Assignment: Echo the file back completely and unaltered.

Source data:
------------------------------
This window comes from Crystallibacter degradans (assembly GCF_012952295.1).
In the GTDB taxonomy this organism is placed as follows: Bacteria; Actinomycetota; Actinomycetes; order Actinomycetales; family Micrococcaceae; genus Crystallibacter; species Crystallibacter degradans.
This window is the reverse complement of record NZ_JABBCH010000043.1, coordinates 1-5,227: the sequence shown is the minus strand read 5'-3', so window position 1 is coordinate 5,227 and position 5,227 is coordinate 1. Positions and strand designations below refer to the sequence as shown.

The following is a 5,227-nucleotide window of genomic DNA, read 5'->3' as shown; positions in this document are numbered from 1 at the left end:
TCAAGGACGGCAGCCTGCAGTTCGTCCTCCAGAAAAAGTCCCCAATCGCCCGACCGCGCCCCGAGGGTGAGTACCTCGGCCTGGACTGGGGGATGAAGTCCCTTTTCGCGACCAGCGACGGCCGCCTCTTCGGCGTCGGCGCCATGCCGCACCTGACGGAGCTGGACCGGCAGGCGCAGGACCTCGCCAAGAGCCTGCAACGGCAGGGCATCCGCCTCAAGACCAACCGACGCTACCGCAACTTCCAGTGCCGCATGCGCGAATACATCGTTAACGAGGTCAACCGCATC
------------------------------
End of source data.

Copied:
This window comes from Crystallibacter degradans (assembly GCF_012952295.1).
In the GTDB taxonomy this organism is placed as follows: Bacteria; Actinomycetota; Actinomycetes; order Actinomycetales; family Micrococcaceae; genus Crystallibacter; species Crystallibacter degradans.
This window is the reverse complement of record NZ_JABBCH010000043.1, coordinates 1-5,227: the sequence shown is the minus strand read 5'-3', so window position 1 is coordinate 5,227 and position 5,227 is coordinate 1. Positions and strand designations below refer to the sequence as shown.

The following is a 5,227-nucleotide window of genomic DNA, read 5'->3' as shown; positions in this document are numbered from 1 at the left end:
TCAAGGACGGCAGCCTGCAGTTCGTCCTCCAGAAAAAGTCCCCAATCGCCCGACCGCGCCCCGAGGGTGAGTACCTCGGCCTGGACTGGGGGATGAAGTCCCTTTTCGCGACCAGCGACGGCCGCCTCTTCGGCGTCGGCGCCATGCCGCACCTGACGGAGCTGGACCGGCAGGCGCAGGACCTCGCCAAGAGCCTGCAACGGCAGGGCATCCGCCTCAAGACCAACCGACGCTACCGCAACTTCCAGTGCCGCATGCGCGAATACATCGTTAACGAGGTCAACCGCATC